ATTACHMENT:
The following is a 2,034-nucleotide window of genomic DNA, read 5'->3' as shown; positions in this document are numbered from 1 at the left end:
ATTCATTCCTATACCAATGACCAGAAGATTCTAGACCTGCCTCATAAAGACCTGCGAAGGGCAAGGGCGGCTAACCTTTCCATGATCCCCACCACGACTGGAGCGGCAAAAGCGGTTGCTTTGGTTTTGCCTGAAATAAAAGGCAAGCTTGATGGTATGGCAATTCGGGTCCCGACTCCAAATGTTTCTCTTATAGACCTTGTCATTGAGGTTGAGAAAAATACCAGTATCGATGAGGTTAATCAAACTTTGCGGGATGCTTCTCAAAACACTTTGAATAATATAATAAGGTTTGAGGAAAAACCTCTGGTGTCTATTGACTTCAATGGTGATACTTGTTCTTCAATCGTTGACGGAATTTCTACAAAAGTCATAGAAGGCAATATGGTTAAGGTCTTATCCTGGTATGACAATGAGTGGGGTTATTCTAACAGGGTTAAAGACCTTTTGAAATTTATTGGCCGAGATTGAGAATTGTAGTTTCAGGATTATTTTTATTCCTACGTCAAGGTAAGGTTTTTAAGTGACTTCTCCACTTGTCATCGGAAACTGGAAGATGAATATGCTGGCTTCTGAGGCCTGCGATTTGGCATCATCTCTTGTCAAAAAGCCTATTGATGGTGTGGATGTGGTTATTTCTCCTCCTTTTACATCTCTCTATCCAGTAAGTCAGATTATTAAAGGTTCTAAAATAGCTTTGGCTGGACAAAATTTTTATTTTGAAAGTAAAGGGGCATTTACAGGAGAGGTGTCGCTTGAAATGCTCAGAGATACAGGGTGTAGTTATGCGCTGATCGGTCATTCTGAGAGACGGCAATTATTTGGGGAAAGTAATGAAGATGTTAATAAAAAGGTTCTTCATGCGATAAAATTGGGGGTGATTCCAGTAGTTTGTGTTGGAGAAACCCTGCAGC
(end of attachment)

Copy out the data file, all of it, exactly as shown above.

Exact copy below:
The following is a 2,034-nucleotide window of genomic DNA, read 5'->3' as shown; positions in this document are numbered from 1 at the left end:
ATTCATTCCTATACCAATGACCAGAAGATTCTAGACCTGCCTCATAAAGACCTGCGAAGGGCAAGGGCGGCTAACCTTTCCATGATCCCCACCACGACTGGAGCGGCAAAAGCGGTTGCTTTGGTTTTGCCTGAAATAAAAGGCAAGCTTGATGGTATGGCAATTCGGGTCCCGACTCCAAATGTTTCTCTTATAGACCTTGTCATTGAGGTTGAGAAAAATACCAGTATCGATGAGGTTAATCAAACTTTGCGGGATGCTTCTCAAAACACTTTGAATAATATAATAAGGTTTGAGGAAAAACCTCTGGTGTCTATTGACTTCAATGGTGATACTTGTTCTTCAATCGTTGACGGAATTTCTACAAAAGTCATAGAAGGCAATATGGTTAAGGTCTTATCCTGGTATGACAATGAGTGGGGTTATTCTAACAGGGTTAAAGACCTTTTGAAATTTATTGGCCGAGATTGAGAATTGTAGTTTCAGGATTATTTTTATTCCTACGTCAAGGTAAGGTTTTTAAGTGACTTCTCCACTTGTCATCGGAAACTGGAAGATGAATATGCTGGCTTCTGAGGCCTGCGATTTGGCATCATCTCTTGTCAAAAAGCCTATTGATGGTGTGGATGTGGTTATTTCTCCTCCTTTTACATCTCTCTATCCAGTAAGTCAGATTATTAAAGGTTCTAAAATAGCTTTGGCTGGACAAAATTTTTATTTTGAAAGTAAAGGGGCATTTACAGGAGAGGTGTCGCTTGAAATGCTCAGAGATACAGGGTGTAGTTATGCGCTGATCGGTCATTCTGAGAGACGGCAATTATTTGGGGAAAGTAATGAAGATGTTAATAAAAAGGTTCTTCATGCGATAAAATTGGGGGTGATTCCAGTAGTTTGTGTTGGAGAAACCCTGCAGC